FATF meeting about crypto

Toby

New member
According to cointelegraph, In less than two weeks (24 June 2020) there will be a FATF meeting. In this meeting the states parties to the special financial action task force will start discuss about forcing all the crypto related services to ask for KYC. According to this rule, If several financial institutions or companies are involved in a monetary exchange, identity information and transaction information must be shared with all parties involved. In this case, digital currency exchanges will also be required to provide users' identity information to other relevant exchanges and institutions. A year ago in June 2019, the Financial Action Task Force called for the implementation of anti-money laundering guidelines on digital currencies [like other currencies]. These guidelines are known as the law of information transfer and require exchanges to prevent the illegal use of digital currencies in order to prevent the illegal use of digital currencies.
Although these guidelines do not have a legal requirement, they are essentially enforceable. Any country that does not comply with the rules by the end of the allotted time will be blacklisted. Can't be sure, But in my own idea, soon, every single user should provide the exchanges KYC information otherwise they will easily block their funds. Crypto is progressing and here all the governments are just trying to control it in order to avoid money laundry and economic corruption. But don't forget usually the governments are economic corrupter due to printing money without of any legal reason.

Resource:
https://www.fatf-gafi.org/calendar/eventscalendar/?hf=10&b=0&s=asc(fatf_date1)
https://cointelegraph.com/news/fatf-meeting-scheduled-to-discuss-vasps-compliance-with-travel-rule
 

Cruz

New member
Can we name an exchange that hasn't been hacked?

How is this information with exchanges not going to interfere with gdpr in Europe? This is actually quite a problem as the fatf will do this for people with more than $1000 in balance at once (based on current guidance) meaning the large exchanges might see people turning away from their services in favour of local vendors who can transfer smaller amounts...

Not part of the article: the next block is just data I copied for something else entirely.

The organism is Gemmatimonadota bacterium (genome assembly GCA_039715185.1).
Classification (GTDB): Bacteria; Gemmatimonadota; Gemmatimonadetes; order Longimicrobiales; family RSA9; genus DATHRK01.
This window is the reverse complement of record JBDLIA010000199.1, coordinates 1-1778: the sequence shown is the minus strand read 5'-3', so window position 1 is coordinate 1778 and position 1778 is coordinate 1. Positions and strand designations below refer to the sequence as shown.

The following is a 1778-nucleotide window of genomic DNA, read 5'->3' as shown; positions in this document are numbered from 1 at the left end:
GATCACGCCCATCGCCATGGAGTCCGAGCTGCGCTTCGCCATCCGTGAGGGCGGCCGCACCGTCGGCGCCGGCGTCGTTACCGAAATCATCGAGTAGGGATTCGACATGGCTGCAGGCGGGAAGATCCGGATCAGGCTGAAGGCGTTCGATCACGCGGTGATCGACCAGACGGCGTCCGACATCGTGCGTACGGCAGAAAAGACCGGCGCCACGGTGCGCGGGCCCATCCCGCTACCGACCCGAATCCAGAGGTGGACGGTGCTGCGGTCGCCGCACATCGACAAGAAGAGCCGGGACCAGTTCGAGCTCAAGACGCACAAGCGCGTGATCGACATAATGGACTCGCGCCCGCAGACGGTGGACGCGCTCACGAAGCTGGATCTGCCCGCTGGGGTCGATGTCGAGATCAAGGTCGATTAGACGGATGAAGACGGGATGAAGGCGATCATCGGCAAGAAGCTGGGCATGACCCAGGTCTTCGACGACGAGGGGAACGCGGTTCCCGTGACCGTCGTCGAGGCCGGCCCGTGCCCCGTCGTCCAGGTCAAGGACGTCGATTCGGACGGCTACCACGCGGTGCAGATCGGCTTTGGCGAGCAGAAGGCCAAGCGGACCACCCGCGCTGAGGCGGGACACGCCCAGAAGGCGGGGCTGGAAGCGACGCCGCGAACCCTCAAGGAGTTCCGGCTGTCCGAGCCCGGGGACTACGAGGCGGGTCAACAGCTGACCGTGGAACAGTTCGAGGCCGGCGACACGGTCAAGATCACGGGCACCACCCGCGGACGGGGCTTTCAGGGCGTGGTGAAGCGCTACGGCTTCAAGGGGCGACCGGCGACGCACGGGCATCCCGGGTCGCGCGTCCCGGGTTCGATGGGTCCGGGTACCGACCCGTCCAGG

Lane

New member
I am pretty sure that travel rule will cause some serious problems. And how exactly would they deal with coins with the unclear or suspicious origin? Just freeze them? Or flag them as not legal, to be used ever again?
 

Daxton

New member
Although these guidelines do not have a legal requirement, they are essentially enforceable. Any country that does not comply with the rules by the end of the allotted time will be blacklisted.
Common let's not believe everything that cointelegraph writes just to make their article a little spicier.
There are only two countries on the FATF blacklist and those, Iran and NK are not mainly there because of KYC or AML.

FATF is a cooperation force, it simply issues guidance, it has zero legislative powers.
How is this information with exchanges not going to interfere with gdpr in Europe?
Little, GDPR is about protecting personal data, not about preventing companies to collect or requesting it.
KYC works fine with GDPR, it does so with banks it will work with exchanges, some people have a misconception that with gdpr companies are not allowed to ask for personal information or store it, and that is not true.
 

Martin

New member
Can't be sure, But in my own idea, soon, every single user should provide the exchanges KYC information otherwise they will easily block their funds.
exchanges don't answer to the FATF. the travel rule relies on governments implementing it via national legislation. first comes national regulation, then come government crackdowns on non-compliant exchanges.

based on the FATF's usual MO, they will probably just issue a report saying the vast majority of countries are currently outside of compliance. big deal!

i do expect that exchanges will gradually become more stringent with AML/KYC in response to an increasingly restrictive regulatory atmosphere, but this doesn't happen overnight. this meeting is definitely NOT a reason to rush into giving KYC documents, especially where it's not required.
 

Dante

New member
exchanges don't answer to the FATF. the travel rule relies on governments implementing it via national legislation. first comes national regulation, then come government crackdowns on non-compliant exchanges.

based on the FATF's usual MO, they will probably just issue a report saying the vast majority of countries are currently outside of compliance. big deal!

i do expect that exchanges will gradually become more stringent with AML/KYC in response to an increasingly restrictive regulatory atmosphere, but this doesn't happen overnight. this meeting is definitely NOT a reason to rush into giving KYC documents, especially where it's not required.
Yes, exchanges won't answer FATF, But they usually answer the governments, unfortunately. So, if the FATF start convincing governments and force them to ask the exchanges for KYC this will happen. There is a little chance, but still there is a chance for it. I recommend everyone to don't hold their main and long term investments on the exchanged since they can easily block our funds. KYC violates crypto's nature, we use crypto usually because of privacy and because we are not interested to share our personal information.
 
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